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Welcome to the Monumental Pictures List

Since opinions are like assholes they're resultingly quite smelly. As such, we don't review movies here, we leave that magnificent privilege for the multi-million dollar behemoths and the millions of other starving journalists out there who choose to cover them.

(If you really want your film reviewed by a professional journalist, submit it like this or go here.)

What we do here is shine a light on shit that doesn't get paid attention to; projects that break conventions by people who do what they want regardless of social stigma or taboo.

This is more of an encyclopedia obscura if you will, and it's compiled of projects that were usually crafted outside of the studio system, often through self financing, and with very few resources. It will continue to grow as time passes on, so don't ever consider this a final draft.

Also, if you've ever uttered the phrase "it's the worst movie I've ever seen," then leave now or kill yourself. Your choice doesn't affect us either way. 

Babo 73 (1964)

Brain Damage (1988)

This is Frank Henenlotter (of Basket Case and Frankenhooker fame) at a very interesting point in his creative career. It centers on a young man who discovers a leech-like parasite with a face that's attached itself to his spinal cord one morning. Much like the movie, the stop motion marvel brings wonder to the man, but as the story progresses he finds out that the experience comes with a price, of course. When I say the worm has a face I mean it; we're talking eyes and a mouth here, complete with teeth. You'll never forget the sight of it.

Chaffed Elbows (1966)

The Candy Snatchers (1973)

Like "The Baby," which came out the same year, the brilliance in "The Candy Snatchers" isn't the necessarily bland beginning. It's not like we've never heard of someone being kidnapped and held for ransom before. I mean, it's even based on a true story; this kind of thing happens all the time. What makes "The Candy Snatchers" so great is it's morbid sense of humor and the way things end up heading. Each cog in the story keeps catapulting the viewer into bizarre uncharted territory that keeps them anxiously waiting to find out just what the hell is going to happen next. The production feels a lot like Wes Craven's early stand out flick "The Last House on the Left," and it's astounding that more people haven't seen it because honestly it's a better movie in many respects. Every actress in the film is also drop dead gorgeous. The screenwriter went on to have two other projects produced, one directed by Walter Hill starring Charles Bronson and James Coburn, the other directed by Curtis Hanson and starring Tom Cruise before giving up in the early eighties. The director penned a small amount of b-fare until doing the same 1993.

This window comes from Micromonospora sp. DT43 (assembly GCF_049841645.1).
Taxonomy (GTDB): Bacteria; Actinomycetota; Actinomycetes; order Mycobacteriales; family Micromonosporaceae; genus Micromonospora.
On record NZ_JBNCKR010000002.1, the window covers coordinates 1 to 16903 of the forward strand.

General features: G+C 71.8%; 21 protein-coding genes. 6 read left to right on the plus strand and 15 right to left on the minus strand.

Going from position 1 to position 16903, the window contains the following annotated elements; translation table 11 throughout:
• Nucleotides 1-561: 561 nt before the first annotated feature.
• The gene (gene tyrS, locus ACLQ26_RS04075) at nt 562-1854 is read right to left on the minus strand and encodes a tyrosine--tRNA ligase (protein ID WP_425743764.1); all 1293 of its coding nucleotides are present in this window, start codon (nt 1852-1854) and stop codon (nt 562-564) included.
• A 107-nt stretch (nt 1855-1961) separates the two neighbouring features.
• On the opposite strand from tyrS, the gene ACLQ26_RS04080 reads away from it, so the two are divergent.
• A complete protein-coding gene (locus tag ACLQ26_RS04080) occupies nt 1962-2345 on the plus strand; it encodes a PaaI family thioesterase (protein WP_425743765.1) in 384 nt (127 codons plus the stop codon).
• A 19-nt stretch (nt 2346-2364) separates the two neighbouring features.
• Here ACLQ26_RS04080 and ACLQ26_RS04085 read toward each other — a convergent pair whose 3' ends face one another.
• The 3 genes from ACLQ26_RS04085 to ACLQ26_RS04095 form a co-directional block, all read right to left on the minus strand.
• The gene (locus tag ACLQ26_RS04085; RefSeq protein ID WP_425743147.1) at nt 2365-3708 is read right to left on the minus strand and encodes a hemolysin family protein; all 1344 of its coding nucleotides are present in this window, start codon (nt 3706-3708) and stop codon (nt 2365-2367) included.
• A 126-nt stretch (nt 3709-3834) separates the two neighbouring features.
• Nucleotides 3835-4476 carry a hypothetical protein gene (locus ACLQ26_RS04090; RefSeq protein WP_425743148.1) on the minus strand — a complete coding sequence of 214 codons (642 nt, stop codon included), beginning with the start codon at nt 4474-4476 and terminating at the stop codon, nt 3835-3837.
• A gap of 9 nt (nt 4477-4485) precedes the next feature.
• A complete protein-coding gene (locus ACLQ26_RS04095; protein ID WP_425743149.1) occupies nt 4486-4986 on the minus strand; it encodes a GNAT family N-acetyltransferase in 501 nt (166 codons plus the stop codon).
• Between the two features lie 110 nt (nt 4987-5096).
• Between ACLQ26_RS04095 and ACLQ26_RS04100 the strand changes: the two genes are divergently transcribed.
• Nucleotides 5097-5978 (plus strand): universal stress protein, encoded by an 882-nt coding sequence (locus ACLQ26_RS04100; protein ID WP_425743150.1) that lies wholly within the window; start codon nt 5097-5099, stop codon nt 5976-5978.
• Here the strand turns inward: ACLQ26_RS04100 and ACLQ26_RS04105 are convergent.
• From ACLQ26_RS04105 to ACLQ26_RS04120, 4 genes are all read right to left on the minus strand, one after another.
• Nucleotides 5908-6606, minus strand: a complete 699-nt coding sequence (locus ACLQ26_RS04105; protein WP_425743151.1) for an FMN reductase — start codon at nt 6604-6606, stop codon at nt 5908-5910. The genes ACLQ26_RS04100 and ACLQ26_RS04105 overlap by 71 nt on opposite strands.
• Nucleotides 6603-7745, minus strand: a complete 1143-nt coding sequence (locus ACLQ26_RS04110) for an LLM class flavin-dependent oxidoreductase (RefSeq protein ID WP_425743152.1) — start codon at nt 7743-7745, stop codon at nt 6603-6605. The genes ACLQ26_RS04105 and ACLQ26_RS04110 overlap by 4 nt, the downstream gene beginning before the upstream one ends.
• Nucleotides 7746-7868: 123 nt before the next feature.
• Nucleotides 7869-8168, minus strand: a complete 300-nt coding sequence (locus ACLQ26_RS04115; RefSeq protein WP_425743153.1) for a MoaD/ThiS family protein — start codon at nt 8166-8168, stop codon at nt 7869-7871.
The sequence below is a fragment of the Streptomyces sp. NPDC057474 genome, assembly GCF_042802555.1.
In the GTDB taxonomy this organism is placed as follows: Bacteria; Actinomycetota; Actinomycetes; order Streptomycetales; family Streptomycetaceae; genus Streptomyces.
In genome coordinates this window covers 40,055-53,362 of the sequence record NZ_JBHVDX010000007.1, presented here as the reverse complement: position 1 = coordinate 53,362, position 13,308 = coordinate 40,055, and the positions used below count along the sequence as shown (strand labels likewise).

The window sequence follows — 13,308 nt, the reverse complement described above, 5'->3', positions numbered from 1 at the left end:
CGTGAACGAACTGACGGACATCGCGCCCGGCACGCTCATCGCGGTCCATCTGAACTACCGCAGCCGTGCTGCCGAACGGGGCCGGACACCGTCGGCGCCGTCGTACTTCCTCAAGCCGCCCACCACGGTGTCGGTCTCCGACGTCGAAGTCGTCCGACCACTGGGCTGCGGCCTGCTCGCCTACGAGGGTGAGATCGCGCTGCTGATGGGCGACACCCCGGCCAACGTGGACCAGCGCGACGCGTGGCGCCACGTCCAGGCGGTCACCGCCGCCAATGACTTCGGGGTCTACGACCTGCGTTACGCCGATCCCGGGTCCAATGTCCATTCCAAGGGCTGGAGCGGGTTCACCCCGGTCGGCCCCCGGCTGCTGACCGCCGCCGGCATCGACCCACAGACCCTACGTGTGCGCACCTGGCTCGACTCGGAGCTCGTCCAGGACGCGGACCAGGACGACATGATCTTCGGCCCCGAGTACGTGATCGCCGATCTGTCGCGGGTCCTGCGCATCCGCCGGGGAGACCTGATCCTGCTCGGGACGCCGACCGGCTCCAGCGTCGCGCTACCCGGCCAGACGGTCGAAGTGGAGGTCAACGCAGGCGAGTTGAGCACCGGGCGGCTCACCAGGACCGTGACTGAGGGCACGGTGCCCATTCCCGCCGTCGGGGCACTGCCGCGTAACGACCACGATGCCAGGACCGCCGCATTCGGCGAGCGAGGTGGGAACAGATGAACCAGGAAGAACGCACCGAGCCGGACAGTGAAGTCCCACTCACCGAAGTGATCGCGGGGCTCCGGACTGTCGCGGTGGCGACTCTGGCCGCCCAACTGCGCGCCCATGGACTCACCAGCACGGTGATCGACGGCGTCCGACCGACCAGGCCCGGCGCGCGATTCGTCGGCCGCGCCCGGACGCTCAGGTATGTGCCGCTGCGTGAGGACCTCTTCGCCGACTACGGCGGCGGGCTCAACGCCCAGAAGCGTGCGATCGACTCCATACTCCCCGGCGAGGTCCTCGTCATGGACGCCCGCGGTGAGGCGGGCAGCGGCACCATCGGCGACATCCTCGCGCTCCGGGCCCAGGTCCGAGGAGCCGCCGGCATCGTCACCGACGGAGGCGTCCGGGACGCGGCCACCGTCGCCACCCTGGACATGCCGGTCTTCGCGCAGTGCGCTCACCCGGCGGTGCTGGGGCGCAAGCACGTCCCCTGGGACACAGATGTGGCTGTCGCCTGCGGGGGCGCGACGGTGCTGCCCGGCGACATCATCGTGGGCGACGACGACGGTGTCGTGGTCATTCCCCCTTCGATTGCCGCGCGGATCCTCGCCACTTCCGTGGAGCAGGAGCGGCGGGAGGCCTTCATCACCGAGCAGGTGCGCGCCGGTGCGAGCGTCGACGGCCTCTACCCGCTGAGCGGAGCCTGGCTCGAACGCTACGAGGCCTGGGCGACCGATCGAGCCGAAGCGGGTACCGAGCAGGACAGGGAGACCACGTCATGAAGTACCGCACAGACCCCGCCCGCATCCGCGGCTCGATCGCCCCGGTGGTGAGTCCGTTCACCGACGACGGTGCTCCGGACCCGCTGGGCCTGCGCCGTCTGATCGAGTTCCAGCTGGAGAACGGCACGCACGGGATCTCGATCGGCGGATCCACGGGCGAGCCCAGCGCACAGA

The Crippled Masters (1979)

Take everything that you love about kung-fu movies and then replace the main characters with cripples. The title literally tells you everything that you need to know about this one. Instead of thinking about what kinds of things that they could add as weapons like in Master of The Flying Guillotine, Kei Law subtracts here, and it's a hell of a lot of fun to watch people without arms and legs battle their hearts out.

Hell Comes To Frogtown (1988)

The director of this post-apocalyptic film, Donald G Jackson, founded the process of zen film-making with his partner in crime Scott Shaw, who continues the practice today. He's made several projects with Joe Estevez using it. The movie follows Sam Hell (Roddy Piper) who's one of the last remaining men on the planet after a fallout. As such, his fertility is deemed a high priority to the women who now run things. But instead of zombies roaming the nuclear wasteland outside, it's gigantic frog people. That's right, fucking frog people.

Jesus Christ Vampire Hunter (2001)

Yup. Jesus Christ Vampire Hunter. That's the film's actual title. Because of their stance on gays, the Catholic church won't bother trying to help the lesbian population that is systematically being exterminated in a small town in Canada. So with the help of Mary Magnum and a Mexican wrestler known only as El Santo (yep that one), the son of God must take down a sect of vampires that are hellbent on skinning lesbians for clothes that they can wear to allow them the luxury of walking around in the daylight. They use kung fu to achieve their goal, so it's an action movie, but it's also a musical. And Mary Magnum's red leather jumpsuit... well it's nice, I'll put it like that. Seriously, since I first saw this thing I've always wondered what happened to the actress (Maria Moulton) who portrays Mary Magnum. If you find out, let me know. Until then, let the power of Christ impale you!

Lady Terminator (1989)

Bullets! Bot boobs! Blood! Indonesia is the leading manufactuer of clove cigarettes and fake robot action movies! This knock off of James Cameron's franchise is actually better than most of the official films, reardless of the fact that it really has nothing to do with cyborgs.

Master of the Flying Guillotine (1976)